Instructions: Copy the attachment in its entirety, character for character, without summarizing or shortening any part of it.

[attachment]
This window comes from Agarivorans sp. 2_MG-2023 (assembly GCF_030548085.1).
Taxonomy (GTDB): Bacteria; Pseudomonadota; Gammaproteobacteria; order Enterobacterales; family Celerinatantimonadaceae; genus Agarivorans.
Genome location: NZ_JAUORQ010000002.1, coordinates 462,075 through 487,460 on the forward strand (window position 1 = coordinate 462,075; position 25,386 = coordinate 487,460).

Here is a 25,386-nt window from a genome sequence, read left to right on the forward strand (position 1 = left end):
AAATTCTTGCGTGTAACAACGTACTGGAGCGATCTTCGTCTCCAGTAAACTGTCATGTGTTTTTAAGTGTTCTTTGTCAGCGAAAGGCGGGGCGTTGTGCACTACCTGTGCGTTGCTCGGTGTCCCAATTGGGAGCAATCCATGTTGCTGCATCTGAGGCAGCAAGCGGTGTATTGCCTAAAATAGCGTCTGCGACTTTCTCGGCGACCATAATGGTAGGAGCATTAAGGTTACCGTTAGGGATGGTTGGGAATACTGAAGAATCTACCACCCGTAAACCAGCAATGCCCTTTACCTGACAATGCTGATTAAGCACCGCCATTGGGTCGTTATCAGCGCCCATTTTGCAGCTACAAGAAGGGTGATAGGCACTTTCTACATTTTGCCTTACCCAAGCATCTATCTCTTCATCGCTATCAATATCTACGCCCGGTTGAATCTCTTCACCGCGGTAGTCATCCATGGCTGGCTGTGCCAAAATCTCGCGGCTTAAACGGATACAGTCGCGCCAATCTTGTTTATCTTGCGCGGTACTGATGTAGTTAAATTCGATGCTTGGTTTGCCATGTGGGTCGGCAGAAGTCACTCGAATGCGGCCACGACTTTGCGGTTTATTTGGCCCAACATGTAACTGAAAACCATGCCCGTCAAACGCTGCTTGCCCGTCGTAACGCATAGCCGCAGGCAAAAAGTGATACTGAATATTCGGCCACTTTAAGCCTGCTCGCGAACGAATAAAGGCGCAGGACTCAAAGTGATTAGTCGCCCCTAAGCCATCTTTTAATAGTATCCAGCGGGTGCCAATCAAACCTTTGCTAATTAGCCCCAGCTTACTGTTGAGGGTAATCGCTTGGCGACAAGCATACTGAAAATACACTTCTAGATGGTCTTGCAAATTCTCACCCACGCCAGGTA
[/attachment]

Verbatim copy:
This window comes from Agarivorans sp. 2_MG-2023 (assembly GCF_030548085.1).
Taxonomy (GTDB): Bacteria; Pseudomonadota; Gammaproteobacteria; order Enterobacterales; family Celerinatantimonadaceae; genus Agarivorans.
Genome location: NZ_JAUORQ010000002.1, coordinates 462,075 through 487,460 on the forward strand (window position 1 = coordinate 462,075; position 25,386 = coordinate 487,460).

Here is a 25,386-nt window from a genome sequence, read left to right on the forward strand (position 1 = left end):
AAATTCTTGCGTGTAACAACGTACTGGAGCGATCTTCGTCTCCAGTAAACTGTCATGTGTTTTTAAGTGTTCTTTGTCAGCGAAAGGCGGGGCGTTGTGCACTACCTGTGCGTTGCTCGGTGTCCCAATTGGGAGCAATCCATGTTGCTGCATCTGAGGCAGCAAGCGGTGTATTGCCTAAAATAGCGTCTGCGACTTTCTCGGCGACCATAATGGTAGGAGCATTAAGGTTACCGTTAGGGATGGTTGGGAATACTGAAGAATCTACCACCCGTAAACCAGCAATGCCCTTTACCTGACAATGCTGATTAAGCACCGCCATTGGGTCGTTATCAGCGCCCATTTTGCAGCTACAAGAAGGGTGATAGGCACTTTCTACATTTTGCCTTACCCAAGCATCTATCTCTTCATCGCTATCAATATCTACGCCCGGTTGAATCTCTTCACCGCGGTAGTCATCCATGGCTGGCTGTGCCAAAATCTCGCGGCTTAAACGGATACAGTCGCGCCAATCTTGTTTATCTTGCGCGGTACTGATGTAGTTAAATTCGATGCTTGGTTTGCCATGTGGGTCGGCAGAAGTCACTCGAATGCGGCCACGACTTTGCGGTTTATTTGGCCCAACATGTAACTGAAAACCATGCCCGTCAAACGCTGCTTGCCCGTCGTAACGCATAGCCGCAGGCAAAAAGTGATACTGAATATTCGGCCACTTTAAGCCTGCTCGCGAACGAATAAAGGCGCAGGACTCAAAGTGATTAGTCGCCCCTAAGCCATCTTTTAATAGTATCCAGCGGGTGCCAATCAAACCTTTGCTAATTAGCCCCAGCTTACTGTTGAGGGTAATCGCTTGGCGACAAGCATACTGAAAATACACTTCTAGATGGTCTTGCAAATTCTCACCCACGCCAGGTA